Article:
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Voice tests and tuning fork tests are easily carried out in a doctor’s office with little or no equipment.
A good idea of how well a patient hears can be established through simple observation – can he/she hear normal conversational voice or do you have to raise your voice to make yourself clear? If a patient is deaf, you need to know roughly how much and what type (conductive, sensorineural or mixed) of hearing loss he/she has. Simple voice/whisper tests can be conducted for a crude assessment of hearing level.
Tuning fork tests
Tuning fork tests can help with lateralising deafness and with deciding which type of hearing loss is present.
TIPS FOR TUNING FORK TESTS
Pure Tone Audiometry
Voice tests and tuning fork tests are helpful, but fairly crude. Formal testing is required for an accurate assessment of hearing levels. For adults and older children who can co-operate (age 4 years upwards), this is best done by pure tone audiometry (PTA).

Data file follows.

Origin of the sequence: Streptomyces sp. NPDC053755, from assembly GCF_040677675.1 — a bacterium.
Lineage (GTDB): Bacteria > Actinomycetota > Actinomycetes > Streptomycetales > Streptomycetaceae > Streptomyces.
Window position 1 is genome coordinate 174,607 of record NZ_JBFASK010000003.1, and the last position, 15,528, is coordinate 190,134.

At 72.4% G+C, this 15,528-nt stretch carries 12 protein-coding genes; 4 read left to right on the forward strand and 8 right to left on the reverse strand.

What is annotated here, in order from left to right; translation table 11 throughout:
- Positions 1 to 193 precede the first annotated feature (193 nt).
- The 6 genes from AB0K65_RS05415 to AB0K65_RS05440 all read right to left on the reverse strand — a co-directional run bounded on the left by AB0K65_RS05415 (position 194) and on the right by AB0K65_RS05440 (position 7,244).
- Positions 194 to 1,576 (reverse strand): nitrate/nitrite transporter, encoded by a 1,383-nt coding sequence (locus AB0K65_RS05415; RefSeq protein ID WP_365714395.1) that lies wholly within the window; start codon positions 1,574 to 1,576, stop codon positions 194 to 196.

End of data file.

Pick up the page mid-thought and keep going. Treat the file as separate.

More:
Evoked Response Audiometry
PTA needs the patient’s co-operation and is therefore a subjective test. To test the hearing objectively a stimulus is presented to the ear and the resultant changes in electrical activity in the nervous system can be measured. These techniques, evoked or electrical response audiometry (ERA), are widely used in children and in disputed cases in adults.
Electrical signals are generated by the normal inner ear in response to a sound. These are referred to as ‘otoacoustic emissions’ (OAE) and are used as a screening test for hearing in newborn children. OAEs will be absent if the child is deaf.
Hearing tests in children
PTA can be very difficult in young children (under 4 years) or in older children and adults with learning difficulties. A skilled tester can use various behavioural audiometry techniques to obtain an accurate assessment of the child’s hearing.
Tympanometry relies on a device that puffs a small current of air into the ear and measures the degree of ‘distensibility’ of the eardrum and middle ear. A normal trace with a peak suggests that the drum is intact and there is air under normal pressure. A ‘flat’ tympanogram is typical of a middle ear effusion/glue ear.